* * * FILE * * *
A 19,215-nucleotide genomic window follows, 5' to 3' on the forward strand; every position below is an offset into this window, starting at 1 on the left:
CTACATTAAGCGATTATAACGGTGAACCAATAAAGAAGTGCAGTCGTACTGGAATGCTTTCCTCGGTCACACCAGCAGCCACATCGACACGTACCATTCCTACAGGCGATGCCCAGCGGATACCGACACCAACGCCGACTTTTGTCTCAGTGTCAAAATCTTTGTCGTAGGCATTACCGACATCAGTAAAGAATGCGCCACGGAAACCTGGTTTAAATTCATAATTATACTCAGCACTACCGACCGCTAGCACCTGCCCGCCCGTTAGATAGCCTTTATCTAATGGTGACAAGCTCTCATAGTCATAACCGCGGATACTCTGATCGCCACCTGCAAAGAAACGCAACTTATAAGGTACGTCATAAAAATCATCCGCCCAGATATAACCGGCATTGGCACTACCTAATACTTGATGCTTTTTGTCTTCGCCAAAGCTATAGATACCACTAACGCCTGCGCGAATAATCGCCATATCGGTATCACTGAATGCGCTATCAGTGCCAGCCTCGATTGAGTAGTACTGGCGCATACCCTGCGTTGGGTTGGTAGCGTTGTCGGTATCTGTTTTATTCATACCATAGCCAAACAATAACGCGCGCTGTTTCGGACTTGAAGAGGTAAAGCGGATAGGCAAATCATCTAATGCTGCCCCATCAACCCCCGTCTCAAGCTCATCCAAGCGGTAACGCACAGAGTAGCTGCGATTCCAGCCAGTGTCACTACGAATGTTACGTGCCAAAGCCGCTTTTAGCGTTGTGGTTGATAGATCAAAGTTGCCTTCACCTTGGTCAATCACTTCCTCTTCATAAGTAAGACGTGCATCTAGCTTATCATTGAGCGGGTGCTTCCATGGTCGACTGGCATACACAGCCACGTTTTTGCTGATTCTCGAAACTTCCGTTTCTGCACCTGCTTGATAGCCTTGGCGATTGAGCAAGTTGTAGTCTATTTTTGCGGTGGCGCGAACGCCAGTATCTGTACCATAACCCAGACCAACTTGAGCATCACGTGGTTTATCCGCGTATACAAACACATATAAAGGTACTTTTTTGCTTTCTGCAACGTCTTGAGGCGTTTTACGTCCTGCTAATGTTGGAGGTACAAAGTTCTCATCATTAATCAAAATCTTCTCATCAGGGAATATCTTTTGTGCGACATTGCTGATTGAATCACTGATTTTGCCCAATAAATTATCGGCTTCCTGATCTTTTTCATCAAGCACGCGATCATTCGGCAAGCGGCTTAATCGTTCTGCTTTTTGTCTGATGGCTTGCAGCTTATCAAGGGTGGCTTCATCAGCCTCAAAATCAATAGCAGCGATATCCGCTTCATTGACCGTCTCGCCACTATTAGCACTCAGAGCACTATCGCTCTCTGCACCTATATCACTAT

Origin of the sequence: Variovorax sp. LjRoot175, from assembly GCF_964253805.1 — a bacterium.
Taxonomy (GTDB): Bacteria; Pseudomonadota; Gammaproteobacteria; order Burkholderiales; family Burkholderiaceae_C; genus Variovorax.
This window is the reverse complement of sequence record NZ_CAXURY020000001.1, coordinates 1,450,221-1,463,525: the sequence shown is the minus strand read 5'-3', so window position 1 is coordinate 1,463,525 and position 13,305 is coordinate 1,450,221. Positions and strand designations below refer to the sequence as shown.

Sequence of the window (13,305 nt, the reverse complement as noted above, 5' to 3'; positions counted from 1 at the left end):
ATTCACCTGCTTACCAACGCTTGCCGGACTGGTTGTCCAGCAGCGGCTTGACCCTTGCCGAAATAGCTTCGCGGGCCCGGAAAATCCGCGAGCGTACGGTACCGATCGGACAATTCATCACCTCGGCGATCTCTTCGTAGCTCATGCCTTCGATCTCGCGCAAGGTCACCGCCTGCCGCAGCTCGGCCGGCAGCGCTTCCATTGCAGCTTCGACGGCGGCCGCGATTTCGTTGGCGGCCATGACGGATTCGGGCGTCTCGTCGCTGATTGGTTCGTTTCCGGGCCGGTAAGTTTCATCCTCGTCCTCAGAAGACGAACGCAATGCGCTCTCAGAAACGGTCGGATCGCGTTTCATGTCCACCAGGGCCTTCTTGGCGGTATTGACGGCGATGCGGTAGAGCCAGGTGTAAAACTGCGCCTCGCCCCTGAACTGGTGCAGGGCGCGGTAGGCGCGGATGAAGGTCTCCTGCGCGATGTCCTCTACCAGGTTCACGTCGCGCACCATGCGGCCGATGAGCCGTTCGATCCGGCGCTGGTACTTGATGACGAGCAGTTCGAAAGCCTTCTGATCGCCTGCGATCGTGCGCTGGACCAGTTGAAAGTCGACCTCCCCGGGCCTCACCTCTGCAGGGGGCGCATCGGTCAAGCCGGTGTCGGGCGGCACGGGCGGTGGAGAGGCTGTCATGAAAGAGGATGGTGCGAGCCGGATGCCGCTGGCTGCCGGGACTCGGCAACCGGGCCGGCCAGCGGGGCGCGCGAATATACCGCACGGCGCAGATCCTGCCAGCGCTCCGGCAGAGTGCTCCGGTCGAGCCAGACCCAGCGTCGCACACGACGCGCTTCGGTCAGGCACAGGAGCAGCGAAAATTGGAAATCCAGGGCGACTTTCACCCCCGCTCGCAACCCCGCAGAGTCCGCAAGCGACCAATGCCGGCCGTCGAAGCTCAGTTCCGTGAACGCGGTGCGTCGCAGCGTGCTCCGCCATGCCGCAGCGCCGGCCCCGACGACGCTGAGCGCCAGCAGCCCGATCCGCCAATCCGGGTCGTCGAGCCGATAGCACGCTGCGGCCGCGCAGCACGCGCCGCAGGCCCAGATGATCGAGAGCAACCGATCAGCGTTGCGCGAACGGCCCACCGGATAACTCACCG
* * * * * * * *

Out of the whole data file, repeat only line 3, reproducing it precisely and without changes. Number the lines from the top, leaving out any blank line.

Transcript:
Origin of the sequence: Variovorax sp. LjRoot175, from assembly GCF_964253805.1 — a bacterium.